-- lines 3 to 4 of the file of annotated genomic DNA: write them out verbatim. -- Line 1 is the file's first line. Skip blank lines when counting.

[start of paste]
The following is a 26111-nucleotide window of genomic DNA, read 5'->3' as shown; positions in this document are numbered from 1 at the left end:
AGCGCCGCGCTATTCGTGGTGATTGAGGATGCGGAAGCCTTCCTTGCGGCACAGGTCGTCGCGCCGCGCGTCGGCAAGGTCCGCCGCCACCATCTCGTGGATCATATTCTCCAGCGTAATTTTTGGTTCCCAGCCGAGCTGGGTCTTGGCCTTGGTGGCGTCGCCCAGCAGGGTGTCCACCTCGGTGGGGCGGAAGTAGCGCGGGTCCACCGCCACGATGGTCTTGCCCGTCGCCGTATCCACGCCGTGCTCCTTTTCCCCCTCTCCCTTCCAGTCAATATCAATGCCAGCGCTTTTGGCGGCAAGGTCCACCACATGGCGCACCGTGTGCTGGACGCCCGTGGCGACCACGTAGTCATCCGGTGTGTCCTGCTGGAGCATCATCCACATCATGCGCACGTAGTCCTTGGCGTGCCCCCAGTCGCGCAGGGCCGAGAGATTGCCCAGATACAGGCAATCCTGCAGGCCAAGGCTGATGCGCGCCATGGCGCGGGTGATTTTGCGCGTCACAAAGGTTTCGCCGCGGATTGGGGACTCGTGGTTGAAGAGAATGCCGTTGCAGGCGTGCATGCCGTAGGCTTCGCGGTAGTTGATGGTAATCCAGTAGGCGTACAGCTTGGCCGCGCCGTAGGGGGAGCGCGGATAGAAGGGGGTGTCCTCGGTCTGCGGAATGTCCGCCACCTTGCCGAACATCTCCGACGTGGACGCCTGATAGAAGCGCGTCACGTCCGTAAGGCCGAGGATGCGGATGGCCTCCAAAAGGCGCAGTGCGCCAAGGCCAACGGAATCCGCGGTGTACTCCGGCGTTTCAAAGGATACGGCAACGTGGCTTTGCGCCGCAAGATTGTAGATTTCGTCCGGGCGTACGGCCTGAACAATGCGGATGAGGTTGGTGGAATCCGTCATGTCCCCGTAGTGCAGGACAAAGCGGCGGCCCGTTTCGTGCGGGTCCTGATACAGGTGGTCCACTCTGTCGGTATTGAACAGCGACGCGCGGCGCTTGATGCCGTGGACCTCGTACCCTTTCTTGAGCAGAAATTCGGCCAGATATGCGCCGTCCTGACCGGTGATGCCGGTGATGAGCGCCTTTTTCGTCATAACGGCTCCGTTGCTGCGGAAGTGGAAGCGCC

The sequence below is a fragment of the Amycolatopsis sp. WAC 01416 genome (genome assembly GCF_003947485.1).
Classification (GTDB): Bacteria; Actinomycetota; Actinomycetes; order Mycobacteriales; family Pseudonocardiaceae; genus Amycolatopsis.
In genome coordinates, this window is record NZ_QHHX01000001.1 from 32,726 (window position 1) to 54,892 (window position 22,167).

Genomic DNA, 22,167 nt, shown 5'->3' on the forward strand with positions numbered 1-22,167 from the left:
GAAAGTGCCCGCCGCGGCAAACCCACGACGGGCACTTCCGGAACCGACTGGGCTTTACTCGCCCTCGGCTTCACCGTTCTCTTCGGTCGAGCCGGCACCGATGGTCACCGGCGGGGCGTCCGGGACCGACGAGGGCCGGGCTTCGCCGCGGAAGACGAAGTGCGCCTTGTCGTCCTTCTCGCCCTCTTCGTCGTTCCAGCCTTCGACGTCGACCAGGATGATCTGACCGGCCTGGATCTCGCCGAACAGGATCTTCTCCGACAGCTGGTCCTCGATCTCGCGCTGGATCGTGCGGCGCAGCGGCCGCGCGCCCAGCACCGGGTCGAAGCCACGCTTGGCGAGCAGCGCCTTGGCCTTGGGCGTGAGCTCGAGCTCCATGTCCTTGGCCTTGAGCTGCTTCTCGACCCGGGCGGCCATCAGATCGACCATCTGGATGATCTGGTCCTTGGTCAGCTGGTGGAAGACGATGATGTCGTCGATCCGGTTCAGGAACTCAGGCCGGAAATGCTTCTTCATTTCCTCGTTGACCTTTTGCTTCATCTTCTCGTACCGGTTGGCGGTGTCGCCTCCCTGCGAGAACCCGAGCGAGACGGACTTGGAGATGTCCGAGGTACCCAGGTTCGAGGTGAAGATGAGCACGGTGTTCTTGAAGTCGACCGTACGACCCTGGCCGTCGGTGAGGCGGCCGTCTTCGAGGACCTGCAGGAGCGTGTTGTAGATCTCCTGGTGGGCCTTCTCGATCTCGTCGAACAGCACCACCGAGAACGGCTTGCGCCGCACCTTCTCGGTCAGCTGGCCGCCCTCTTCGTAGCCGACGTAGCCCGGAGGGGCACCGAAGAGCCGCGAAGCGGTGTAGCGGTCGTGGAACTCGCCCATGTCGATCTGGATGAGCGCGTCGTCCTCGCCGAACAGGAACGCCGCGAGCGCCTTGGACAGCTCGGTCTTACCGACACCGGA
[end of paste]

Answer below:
The sequence below is a fragment of the Amycolatopsis sp. WAC 01416 genome (genome assembly GCF_003947485.1).
Classification (GTDB): Bacteria; Actinomycetota; Actinomycetes; order Mycobacteriales; family Pseudonocardiaceae; genus Amycolatopsis.